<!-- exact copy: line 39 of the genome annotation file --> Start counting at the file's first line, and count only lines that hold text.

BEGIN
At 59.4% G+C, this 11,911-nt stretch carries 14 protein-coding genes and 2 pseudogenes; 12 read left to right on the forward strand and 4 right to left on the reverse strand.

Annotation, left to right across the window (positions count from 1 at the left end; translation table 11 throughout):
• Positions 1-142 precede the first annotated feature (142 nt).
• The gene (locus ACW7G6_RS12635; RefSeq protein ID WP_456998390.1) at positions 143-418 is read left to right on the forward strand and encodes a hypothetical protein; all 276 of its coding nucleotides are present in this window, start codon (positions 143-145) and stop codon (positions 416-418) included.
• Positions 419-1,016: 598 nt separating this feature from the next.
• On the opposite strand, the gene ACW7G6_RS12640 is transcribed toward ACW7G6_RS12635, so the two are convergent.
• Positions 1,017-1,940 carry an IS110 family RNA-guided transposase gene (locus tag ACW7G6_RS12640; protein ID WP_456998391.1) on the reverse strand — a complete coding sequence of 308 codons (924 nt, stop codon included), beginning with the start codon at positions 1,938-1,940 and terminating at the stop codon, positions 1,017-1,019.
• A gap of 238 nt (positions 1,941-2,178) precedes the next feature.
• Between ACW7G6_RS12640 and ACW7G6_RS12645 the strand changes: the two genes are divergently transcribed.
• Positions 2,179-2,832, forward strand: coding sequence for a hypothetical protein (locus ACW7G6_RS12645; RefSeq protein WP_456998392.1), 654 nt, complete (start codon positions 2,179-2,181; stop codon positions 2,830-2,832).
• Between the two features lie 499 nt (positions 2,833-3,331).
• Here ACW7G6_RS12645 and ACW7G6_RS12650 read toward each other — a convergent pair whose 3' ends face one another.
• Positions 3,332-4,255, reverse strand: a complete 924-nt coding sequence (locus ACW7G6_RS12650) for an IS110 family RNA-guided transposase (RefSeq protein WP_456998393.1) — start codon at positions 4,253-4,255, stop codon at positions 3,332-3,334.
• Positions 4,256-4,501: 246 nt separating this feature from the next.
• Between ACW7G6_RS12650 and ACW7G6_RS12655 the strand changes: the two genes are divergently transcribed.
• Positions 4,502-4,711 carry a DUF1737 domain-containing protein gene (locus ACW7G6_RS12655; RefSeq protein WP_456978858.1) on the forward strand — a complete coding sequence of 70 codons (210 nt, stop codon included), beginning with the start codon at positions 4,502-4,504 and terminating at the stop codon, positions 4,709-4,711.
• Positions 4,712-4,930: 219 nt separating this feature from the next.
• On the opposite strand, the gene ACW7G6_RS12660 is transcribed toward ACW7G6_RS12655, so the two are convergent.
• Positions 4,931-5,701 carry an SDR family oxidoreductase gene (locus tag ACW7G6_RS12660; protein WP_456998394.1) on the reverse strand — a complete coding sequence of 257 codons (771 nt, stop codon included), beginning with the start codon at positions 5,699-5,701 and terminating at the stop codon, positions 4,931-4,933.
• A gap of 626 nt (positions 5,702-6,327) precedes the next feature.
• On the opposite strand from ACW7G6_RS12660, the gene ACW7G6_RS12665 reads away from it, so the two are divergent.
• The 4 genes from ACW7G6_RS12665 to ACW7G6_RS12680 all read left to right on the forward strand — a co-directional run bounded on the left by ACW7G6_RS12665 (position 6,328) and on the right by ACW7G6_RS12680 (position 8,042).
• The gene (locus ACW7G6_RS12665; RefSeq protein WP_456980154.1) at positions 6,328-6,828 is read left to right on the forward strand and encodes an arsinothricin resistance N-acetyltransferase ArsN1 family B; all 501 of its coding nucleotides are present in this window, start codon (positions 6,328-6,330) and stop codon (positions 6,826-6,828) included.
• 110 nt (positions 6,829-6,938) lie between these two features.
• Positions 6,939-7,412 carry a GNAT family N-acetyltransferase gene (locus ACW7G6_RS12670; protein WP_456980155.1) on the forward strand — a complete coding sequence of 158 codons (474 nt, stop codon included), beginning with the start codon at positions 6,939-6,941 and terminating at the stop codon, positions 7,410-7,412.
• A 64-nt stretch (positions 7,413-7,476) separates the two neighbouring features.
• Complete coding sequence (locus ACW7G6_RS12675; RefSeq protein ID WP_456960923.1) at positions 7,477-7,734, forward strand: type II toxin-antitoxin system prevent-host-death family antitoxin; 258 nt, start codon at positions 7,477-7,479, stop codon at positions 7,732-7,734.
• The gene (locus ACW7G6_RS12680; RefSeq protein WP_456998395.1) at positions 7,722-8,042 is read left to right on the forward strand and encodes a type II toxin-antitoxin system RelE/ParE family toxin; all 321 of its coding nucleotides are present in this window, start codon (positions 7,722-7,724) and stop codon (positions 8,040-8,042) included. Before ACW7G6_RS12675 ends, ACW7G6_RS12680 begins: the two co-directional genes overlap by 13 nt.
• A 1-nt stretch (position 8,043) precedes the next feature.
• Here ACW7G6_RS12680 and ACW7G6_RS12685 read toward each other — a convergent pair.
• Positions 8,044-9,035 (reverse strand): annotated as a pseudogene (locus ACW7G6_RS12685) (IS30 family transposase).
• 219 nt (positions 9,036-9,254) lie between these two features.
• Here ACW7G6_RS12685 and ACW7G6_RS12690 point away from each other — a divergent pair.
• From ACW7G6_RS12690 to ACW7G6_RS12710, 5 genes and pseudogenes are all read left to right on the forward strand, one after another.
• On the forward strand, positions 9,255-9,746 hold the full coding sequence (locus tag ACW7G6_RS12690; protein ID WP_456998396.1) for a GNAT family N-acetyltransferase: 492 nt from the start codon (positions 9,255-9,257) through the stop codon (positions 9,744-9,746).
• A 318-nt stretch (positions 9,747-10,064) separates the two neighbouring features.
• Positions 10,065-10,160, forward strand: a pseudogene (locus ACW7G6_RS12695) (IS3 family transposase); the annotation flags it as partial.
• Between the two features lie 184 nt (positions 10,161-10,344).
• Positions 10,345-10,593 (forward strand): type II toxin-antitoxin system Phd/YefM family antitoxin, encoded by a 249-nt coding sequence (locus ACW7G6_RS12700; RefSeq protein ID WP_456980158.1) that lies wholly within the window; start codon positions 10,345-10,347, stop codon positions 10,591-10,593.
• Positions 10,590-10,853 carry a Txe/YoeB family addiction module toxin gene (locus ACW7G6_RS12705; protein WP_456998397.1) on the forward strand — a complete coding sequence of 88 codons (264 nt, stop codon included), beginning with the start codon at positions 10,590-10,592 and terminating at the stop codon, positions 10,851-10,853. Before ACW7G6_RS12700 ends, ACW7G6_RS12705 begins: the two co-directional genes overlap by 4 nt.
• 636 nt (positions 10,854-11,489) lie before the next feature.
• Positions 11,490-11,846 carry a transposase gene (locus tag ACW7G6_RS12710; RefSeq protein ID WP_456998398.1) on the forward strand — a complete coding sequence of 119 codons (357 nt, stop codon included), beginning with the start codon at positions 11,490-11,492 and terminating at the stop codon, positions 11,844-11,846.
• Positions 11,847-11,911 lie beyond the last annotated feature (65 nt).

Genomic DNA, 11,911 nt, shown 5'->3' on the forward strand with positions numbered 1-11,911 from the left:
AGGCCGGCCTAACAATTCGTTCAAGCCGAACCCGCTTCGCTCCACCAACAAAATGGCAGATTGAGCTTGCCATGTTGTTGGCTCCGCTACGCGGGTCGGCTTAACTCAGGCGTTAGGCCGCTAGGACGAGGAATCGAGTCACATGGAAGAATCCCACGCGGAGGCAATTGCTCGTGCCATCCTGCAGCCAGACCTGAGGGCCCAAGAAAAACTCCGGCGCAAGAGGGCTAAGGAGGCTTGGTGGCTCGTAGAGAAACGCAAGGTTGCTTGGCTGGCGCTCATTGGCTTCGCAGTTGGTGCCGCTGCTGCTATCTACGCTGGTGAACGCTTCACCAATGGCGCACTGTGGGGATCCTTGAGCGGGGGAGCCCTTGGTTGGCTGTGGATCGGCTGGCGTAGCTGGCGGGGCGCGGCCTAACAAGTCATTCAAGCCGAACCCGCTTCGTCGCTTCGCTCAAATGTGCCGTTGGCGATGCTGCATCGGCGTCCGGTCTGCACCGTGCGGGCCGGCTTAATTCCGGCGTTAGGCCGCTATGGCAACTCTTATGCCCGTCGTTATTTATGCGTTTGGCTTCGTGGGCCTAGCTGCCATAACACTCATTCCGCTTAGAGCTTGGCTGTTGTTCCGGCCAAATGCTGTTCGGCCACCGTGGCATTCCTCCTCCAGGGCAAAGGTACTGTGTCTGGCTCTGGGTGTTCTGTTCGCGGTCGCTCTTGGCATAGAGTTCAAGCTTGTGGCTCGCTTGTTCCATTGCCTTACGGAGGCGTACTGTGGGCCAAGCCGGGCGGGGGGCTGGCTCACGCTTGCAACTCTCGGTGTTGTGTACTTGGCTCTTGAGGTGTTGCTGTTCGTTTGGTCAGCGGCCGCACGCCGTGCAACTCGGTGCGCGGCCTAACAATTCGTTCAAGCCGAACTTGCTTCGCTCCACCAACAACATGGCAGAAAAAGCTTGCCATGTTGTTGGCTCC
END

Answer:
• Positions 10,345-10,593 (forward strand): type II toxin-antitoxin system Phd/YefM family antitoxin, encoded by a 249-nt coding sequence (locus ACW7G6_RS12700; RefSeq protein ID WP_456980158.1) that lies wholly within the window; start codon positions 10,345-10,347, stop codon positions 10,591-10,593.